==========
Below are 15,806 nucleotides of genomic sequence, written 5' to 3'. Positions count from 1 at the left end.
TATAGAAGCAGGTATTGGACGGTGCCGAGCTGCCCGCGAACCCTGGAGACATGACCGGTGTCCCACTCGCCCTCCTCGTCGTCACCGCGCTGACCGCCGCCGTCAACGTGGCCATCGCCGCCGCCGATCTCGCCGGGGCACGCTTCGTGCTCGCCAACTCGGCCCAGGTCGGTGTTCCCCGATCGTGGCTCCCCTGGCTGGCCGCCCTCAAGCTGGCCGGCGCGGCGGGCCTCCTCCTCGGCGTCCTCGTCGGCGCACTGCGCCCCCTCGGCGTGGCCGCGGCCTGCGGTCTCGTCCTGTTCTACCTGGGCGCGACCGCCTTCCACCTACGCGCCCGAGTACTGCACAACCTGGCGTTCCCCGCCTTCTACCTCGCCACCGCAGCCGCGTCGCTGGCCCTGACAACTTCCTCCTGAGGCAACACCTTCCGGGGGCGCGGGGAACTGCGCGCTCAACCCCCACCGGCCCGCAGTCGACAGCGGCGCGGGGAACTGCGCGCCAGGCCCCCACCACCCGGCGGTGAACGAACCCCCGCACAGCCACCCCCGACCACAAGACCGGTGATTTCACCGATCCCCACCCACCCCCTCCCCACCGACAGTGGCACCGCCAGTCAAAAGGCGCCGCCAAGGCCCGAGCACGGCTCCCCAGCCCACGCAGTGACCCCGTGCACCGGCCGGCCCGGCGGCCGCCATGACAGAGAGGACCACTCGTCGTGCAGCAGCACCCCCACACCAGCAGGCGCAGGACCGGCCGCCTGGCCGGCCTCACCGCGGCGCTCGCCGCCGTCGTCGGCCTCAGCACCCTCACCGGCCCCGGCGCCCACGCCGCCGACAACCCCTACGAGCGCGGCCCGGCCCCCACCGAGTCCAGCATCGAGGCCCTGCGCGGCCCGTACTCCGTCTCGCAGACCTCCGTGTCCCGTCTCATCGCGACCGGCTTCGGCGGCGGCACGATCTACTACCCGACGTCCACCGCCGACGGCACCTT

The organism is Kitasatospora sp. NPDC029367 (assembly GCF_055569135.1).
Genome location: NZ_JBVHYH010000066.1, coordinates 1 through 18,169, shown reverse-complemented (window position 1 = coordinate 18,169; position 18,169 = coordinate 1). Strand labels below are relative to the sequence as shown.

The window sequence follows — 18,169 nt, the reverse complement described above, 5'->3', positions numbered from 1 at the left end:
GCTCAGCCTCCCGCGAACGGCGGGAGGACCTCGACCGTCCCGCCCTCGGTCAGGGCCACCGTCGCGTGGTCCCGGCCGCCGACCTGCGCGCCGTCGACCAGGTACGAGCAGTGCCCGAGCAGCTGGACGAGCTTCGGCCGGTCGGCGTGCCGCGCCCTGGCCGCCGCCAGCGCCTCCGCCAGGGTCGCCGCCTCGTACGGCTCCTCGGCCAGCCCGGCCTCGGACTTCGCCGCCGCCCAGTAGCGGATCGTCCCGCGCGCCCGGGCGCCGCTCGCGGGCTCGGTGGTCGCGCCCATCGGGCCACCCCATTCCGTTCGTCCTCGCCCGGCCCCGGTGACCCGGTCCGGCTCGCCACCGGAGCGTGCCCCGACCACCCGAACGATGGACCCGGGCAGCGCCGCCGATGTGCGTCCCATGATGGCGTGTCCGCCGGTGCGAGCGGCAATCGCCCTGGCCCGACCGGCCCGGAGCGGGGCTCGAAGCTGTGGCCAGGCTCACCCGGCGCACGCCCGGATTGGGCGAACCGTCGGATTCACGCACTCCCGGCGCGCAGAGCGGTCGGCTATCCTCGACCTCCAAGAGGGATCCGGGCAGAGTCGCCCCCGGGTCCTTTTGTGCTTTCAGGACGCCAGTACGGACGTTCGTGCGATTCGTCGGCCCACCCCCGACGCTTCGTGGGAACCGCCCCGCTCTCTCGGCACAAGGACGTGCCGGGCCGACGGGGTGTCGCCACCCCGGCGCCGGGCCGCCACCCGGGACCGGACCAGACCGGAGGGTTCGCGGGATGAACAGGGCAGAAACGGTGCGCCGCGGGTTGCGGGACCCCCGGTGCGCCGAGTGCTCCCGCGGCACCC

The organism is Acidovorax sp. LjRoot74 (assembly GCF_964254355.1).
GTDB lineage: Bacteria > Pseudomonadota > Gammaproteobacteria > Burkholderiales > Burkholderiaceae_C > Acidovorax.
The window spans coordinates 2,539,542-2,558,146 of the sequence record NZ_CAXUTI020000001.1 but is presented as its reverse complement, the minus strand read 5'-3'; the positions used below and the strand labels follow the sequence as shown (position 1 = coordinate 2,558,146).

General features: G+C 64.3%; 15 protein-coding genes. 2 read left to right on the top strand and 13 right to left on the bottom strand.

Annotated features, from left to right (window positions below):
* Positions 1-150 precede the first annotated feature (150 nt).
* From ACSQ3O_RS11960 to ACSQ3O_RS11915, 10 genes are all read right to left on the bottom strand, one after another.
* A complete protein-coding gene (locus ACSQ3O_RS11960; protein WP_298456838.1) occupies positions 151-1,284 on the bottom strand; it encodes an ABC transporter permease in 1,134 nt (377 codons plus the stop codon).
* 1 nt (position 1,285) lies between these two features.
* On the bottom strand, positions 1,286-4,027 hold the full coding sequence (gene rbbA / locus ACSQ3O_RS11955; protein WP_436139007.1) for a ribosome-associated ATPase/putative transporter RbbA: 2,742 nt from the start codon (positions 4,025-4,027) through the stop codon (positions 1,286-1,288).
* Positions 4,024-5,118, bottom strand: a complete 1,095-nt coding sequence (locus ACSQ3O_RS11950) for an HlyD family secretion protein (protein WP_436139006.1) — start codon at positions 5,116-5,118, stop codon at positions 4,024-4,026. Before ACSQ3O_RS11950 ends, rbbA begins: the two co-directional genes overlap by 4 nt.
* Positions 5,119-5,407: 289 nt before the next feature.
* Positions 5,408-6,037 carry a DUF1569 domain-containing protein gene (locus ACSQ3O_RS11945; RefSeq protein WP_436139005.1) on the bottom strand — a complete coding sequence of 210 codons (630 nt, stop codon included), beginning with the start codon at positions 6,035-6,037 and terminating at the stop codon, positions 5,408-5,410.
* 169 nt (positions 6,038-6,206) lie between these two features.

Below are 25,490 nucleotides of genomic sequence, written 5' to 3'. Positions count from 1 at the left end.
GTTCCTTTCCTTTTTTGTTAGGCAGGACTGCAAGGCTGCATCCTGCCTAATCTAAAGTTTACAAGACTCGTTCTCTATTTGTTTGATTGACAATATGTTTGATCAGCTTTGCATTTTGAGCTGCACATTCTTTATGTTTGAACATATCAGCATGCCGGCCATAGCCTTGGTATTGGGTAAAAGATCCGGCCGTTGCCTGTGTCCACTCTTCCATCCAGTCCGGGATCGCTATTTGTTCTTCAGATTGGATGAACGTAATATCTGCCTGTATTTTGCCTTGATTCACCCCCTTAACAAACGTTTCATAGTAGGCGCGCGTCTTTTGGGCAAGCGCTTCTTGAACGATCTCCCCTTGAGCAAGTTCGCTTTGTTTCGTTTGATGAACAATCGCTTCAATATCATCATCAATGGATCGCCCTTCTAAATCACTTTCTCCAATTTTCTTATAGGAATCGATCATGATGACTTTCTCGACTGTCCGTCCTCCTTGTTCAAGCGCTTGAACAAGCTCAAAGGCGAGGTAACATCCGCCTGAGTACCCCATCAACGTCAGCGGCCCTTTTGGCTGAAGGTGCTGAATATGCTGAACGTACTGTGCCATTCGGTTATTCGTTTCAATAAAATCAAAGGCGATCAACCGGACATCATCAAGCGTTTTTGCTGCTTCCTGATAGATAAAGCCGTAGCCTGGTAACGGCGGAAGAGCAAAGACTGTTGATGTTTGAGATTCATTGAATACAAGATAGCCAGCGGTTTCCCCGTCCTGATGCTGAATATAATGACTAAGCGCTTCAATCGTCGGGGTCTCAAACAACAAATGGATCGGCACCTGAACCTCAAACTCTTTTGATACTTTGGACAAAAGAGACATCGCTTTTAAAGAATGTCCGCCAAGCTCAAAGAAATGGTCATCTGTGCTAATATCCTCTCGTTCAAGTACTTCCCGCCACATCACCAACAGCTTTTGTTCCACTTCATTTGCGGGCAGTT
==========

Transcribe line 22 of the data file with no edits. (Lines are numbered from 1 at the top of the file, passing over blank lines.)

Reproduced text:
GTTCCTTTCCTTTTTTGTTAGGCAGGACTGCAAGGCTGCATCCTGCCTAATCTAAAGTTTACAAGACTCGTTCTCTATTTGTTTGATTGACAATATGTTTGATCAGCTTTGCATTTTGAGCTGCACATTCTTTATGTTTGAACATATCAGCATGCCGGCCATAGCCTTGGTATTGGGTAAAAGATCCGGCCGTTGCCTGTGTCCACTCTTCCATCCAGTCCGGGATCGCTATTTGTTCTTCAGATTGGATGAACGTAATATCTGCCTGTATTTTGCCTTGATTCACCCCCTTAACAAACGTTTCATAGTAGGCGCGCGTCTTTTGGGCAAGCGCTTCTTGAACGATCTCCCCTTGAGCAAGTTCGCTTTGTTTCGTTTGATGAACAATCGCTTCAATATCATCATCAATGGATCGCCCTTCTAAATCACTTTCTCCAATTTTCTTATAGGAATCGATCATGATGACTTTCTCGACTGTCCGTCCTCCTTGTTCAAGCGCTTGAACAAGCTCAAAGGCGAGGTAACATCCGCCTGAGTACCCCATCAACGTCAGCGGCCCTTTTGGCTGAAGGTGCTGAATATGCTGAACGTACTGTGCCATTCGGTTATTCGTTTCAATAAAATCAAAGGCGATCAACCGGACATCATCAAGCGTTTTTGCTGCTTCCTGATAGATAAAGCCGTAGCCTGGTAACGGCGGAAGAGCAAAGACTGTTGATGTTTGAGATTCATTGAATACAAGATAGCCAGCGGTTTCCCCGTCCTGATGCTGAATATAATGACTAAGCGCTTCAATCGTCGGGGTCTCAAACAACAAATGGATCGGCACCTGAACCTCAAACTCTTTTGATACTTTGGACAAAAGAGACATCGCTTTTAAAGAATGTCCGCCAAGCTCAAAGAAATGGTCATCTGTGCTAATATCCTCTCGTTCAAGTACTTCCCGCCACATCACCAACAGCTTTTGTTCCACTTCATTTGCGGGCAGTT